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Camus' The Outsider

Joseph Campbell has noted that modern literature generally deals with the tragedy of life. Since the early twentieth century, writers have emphasized the idea that there is no God or future bliss to counteract the despair of existence. By contrast, the happy endings in fairy tales and myths provide "a transcendence of the universal tragedy of man." Although Campbell is correct that modern literature generally refuses to have happy endings, it nonetheless also tends to amplify the possibilities of a happy ending. In this way, it fulfills a deep psychic need in modern culture: to balance the "universal tragedy of man" with the "happy ending of the fairy tale, the myth and the divine comedy of the soul." Albert Camus' The Outsider is an excellent example of this.

The character Meursault in The Outsider refuses to accept the arbitrary rules of society. For example, he refuses to cry at his mother's funeral even though it is expected of him. Meursault is depicted as a person who is indifferent to such social conventions. In addition, he is depicted as a person who is unwilling to lie to others about his indifference. Thus, when his girlfriend Marie asks him if he loves her, he does not spare her feelings but replies bluntly "that it didn't mean anything but that I probably didn't" (Camus, 1983, p. 44). It is also revealed that Meursault does not believe in God or religion. For him, there is no meaning behind the things that happen in his life. As a result of his indifference, Meursault allows himself to become involved with an underworld character named Raymond. The turning point in Meursault's life occurs when he shoots and kills an Arab who has had an argument with Raymond. The shooting of the Arab is described as if Meursault is moving automatically. The emphasis in the scene is on the blinding heat of the sun and how it makes Meursault move helplessly toward his destiny despite his better judgment. After shooting the ...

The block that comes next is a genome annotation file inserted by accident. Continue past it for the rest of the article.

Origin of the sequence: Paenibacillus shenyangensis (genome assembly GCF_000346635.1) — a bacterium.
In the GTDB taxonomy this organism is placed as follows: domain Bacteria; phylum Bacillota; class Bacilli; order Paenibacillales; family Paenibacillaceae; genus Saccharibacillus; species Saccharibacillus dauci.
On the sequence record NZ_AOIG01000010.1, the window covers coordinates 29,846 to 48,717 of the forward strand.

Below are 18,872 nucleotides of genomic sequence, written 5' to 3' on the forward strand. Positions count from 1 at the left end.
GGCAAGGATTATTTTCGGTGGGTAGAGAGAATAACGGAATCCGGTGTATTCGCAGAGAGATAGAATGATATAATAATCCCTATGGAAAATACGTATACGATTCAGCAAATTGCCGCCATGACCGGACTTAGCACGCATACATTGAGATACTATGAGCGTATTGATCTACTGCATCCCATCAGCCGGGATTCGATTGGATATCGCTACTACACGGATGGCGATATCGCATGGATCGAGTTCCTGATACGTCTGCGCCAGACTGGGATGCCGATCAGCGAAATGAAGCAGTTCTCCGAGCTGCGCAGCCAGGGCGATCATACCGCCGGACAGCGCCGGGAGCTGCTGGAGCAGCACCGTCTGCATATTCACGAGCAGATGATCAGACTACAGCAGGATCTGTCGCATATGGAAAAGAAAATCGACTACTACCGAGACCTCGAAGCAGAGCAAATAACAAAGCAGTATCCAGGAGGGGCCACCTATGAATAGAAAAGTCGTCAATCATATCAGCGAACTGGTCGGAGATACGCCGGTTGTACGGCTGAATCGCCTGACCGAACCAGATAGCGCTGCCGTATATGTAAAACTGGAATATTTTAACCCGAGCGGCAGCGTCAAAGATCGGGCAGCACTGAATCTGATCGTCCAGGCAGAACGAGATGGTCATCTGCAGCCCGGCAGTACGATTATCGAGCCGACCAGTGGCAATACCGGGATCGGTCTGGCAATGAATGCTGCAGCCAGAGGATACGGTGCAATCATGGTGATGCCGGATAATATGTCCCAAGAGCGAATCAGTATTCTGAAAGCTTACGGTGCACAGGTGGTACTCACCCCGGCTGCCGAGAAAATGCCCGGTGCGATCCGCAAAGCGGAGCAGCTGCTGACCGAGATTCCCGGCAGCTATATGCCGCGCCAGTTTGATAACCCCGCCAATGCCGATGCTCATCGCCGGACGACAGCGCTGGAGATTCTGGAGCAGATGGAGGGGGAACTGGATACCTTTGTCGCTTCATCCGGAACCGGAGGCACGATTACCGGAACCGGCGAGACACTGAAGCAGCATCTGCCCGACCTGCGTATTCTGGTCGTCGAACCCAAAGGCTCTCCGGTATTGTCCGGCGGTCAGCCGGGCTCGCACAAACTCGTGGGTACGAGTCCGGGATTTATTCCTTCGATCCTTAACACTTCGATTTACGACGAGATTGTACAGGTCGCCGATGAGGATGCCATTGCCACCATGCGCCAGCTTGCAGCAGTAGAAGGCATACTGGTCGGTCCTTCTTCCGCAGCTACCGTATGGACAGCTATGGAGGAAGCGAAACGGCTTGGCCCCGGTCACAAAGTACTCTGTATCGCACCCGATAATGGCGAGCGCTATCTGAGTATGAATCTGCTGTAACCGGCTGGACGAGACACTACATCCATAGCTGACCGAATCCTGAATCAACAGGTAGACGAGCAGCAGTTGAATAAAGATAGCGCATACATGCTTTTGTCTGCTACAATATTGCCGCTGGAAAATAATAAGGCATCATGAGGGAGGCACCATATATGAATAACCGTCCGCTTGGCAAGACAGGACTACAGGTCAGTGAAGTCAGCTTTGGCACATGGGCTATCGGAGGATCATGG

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Camus' The Outsider. (1969, December 31). In Retrieved 21:20, May 24, 2020, from